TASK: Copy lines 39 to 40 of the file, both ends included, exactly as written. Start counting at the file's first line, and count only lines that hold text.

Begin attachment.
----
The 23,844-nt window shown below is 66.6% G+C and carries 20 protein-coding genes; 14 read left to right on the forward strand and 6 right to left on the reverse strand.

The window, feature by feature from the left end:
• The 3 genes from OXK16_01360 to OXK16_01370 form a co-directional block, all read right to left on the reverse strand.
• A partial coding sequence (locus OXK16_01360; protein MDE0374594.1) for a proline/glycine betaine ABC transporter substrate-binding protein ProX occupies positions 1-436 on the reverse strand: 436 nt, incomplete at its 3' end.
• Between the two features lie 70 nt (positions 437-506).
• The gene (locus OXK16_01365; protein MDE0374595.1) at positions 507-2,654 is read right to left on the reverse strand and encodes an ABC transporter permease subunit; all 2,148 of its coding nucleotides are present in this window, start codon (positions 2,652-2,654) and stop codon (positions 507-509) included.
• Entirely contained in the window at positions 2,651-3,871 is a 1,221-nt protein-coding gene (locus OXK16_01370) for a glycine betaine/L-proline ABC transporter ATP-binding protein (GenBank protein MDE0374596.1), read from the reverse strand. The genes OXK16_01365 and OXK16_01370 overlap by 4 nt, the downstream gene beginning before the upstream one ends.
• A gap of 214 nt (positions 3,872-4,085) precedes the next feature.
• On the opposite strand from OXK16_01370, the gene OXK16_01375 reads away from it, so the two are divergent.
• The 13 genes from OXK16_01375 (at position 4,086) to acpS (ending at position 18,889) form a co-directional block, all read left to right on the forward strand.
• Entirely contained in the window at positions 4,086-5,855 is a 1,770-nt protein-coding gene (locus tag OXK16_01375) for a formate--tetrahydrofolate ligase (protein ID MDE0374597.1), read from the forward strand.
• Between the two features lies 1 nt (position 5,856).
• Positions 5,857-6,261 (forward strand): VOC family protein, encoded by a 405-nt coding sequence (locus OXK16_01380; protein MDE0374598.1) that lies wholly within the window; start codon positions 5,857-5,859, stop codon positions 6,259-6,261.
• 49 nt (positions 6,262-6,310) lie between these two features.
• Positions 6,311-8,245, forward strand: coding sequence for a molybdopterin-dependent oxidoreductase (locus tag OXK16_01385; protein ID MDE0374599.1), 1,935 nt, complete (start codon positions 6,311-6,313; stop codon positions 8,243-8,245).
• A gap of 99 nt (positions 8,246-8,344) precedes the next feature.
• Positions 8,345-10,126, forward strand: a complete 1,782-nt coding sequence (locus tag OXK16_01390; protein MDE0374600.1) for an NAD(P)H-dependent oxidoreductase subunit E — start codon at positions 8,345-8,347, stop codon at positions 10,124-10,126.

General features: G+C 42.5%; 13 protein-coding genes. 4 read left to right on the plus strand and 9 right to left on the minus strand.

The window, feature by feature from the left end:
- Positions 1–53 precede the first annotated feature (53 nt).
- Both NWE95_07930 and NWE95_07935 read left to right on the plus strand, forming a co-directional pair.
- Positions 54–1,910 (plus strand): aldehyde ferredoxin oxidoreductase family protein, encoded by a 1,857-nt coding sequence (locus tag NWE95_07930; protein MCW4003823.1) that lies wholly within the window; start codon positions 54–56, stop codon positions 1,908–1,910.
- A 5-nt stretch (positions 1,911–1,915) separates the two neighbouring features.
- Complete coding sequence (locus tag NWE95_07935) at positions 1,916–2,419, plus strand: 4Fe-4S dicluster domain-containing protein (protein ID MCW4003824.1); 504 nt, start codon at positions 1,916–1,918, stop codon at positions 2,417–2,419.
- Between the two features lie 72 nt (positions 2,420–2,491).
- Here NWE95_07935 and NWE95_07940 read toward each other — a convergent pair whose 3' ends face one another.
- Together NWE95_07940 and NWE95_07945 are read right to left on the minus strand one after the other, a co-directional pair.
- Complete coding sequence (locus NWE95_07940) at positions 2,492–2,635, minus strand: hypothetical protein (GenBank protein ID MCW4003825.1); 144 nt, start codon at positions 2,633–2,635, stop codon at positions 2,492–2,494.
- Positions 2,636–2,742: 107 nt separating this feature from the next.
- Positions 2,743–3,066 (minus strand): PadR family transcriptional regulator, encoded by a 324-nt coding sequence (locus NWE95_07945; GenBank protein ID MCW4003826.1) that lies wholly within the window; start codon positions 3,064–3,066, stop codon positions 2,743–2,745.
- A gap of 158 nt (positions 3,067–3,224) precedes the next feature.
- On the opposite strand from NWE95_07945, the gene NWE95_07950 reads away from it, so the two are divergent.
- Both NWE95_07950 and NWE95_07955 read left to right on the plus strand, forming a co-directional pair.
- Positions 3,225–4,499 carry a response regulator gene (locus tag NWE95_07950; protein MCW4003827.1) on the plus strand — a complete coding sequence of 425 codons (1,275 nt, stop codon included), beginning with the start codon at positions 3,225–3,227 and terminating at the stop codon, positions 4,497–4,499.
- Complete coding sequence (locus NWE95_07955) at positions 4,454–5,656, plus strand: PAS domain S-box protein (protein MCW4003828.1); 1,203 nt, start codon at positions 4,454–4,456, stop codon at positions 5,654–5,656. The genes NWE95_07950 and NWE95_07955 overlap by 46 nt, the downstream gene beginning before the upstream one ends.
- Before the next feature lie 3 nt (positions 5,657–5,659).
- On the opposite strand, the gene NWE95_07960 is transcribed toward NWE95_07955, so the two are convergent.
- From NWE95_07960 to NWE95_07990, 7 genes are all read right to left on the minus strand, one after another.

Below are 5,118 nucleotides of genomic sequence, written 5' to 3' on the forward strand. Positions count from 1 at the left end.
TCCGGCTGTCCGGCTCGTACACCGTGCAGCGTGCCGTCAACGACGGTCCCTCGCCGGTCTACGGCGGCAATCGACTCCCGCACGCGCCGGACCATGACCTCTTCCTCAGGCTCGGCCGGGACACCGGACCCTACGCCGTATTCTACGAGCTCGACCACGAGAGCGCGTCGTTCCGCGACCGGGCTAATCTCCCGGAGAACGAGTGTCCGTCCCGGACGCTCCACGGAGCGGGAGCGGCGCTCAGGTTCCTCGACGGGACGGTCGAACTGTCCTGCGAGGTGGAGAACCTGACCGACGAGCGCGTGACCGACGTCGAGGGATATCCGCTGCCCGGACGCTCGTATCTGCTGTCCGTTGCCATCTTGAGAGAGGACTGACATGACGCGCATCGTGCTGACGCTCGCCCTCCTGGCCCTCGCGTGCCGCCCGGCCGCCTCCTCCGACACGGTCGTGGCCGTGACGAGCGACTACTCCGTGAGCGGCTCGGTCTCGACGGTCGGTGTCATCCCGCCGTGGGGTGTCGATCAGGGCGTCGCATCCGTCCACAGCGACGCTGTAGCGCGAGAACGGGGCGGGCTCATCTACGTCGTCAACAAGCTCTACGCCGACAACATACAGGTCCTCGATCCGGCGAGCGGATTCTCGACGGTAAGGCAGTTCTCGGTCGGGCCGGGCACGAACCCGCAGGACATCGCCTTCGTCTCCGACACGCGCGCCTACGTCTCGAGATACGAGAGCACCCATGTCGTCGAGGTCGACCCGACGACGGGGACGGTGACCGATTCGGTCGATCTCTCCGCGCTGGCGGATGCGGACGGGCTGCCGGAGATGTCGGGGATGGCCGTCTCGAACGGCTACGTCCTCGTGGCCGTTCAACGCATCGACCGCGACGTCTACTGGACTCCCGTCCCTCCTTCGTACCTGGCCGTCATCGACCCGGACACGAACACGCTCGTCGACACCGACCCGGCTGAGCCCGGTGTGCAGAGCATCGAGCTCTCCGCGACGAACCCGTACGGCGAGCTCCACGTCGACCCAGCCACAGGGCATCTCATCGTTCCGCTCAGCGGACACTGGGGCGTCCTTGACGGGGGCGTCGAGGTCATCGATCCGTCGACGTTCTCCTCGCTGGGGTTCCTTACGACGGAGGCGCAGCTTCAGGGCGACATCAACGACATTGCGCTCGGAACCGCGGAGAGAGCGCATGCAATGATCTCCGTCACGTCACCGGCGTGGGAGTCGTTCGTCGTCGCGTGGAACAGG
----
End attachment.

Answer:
Below are 5,118 nucleotides of genomic sequence, written 5' to 3' on the forward strand. Positions count from 1 at the left end.
TCCGGCTGTCCGGCTCGTACACCGTGCAGCGTGCCGTCAACGACGGTCCCTCGCCGGTCTACGGCGGCAATCGACTCCCGCACGCGCCGGACCATGACCTCTTCCTCAGGCTCGGCCGGGACACCGGACCCTACGCCGTATTCTACGAGCTCGACCACGAGAGCGCGTCGTTCCGCGACCGGGCTAATCTCCCGGAGAACGAGTGTCCGTCCCGGACGCTCCACGGAGCGGGAGCGGCGCTCAGGTTCCTCGACGGGACGGTCGAACTGTCCTGCGAGGTGGAGAACCTGACCGACGAGCGCGTGACCGACGTCGAGGGATATCCGCTGCCCGGACGCTCGTATCTGCTGTCCGTTGCCATCTTGAGAGAGGACTGACATGACGCGCATCGTGCTGACGCTCGCCCTCCTGGCCCTCGCGTGCCGCCCGGCCGCCTCCTCCGACACGGTCGTGGCCGTGACGAGCGACTACTCCGTGAGCGGCTCGGTCTCGACGGTCGGTGTCATCCCGCCGTGGGGTGTCGATCAGGGCGTCGCATCCGTCCACAGCGACGCTGTAGCGCGAGAACGGGGCGGGCTCATCTACGTCGTCAACAAGCTCTACGCCGACAACATACAGGTCCTCGATCCGGCGAGCGGATTCTCGACGGTAAGGCAGTTCTCGGTCGGGCCGGGCACGAACCCGCAGGACATCGCCTTCGTCTCCGACACGCGCGCCTACGTCTCGAGATACGAGAGCACCCATGTCGTCGAGGTCGACCCGACGACGGGGACGGTGACCGATTCGGTCGATCTCTCCGCGCTGGCGGATGCGGACGGGCTGCCGGAGATGTCGGGGATGGCCGTCTCGAACGGCTACGTCCTCGTGGCCGTTCAACGCATCGACCGCGACGTCTACTGGACTCCCGTCCCTCCTTCGTACCTGGCCGTCATCGACCCGGACACGAACACGCTCGTCGACACCGACCCGGCTGAGCCCGGTGTGCAGAGCATCGAGCTCTCCGCGACGAACCCGTACGGCGAGCTCCACGTCGACCCAGCCACAGGGCATCTCATCGTTCCGCTCAGCGGACACTGGGGCGTCCTTGACGGGGGCGTCGAGGTCATCGATCCGTCGACGTTCTCCTCGCTGGGGTTCCTTACGACGGAGGCGCAGCTTCAGGGCGACATCAACGACATTGCGCTCGGAACCGCGGAGAGAGCGCATGCAATGATCTCCGTCACGTCACCGGCGTGGGAGTCGTTCGTCGTCGCGTGGAACAGG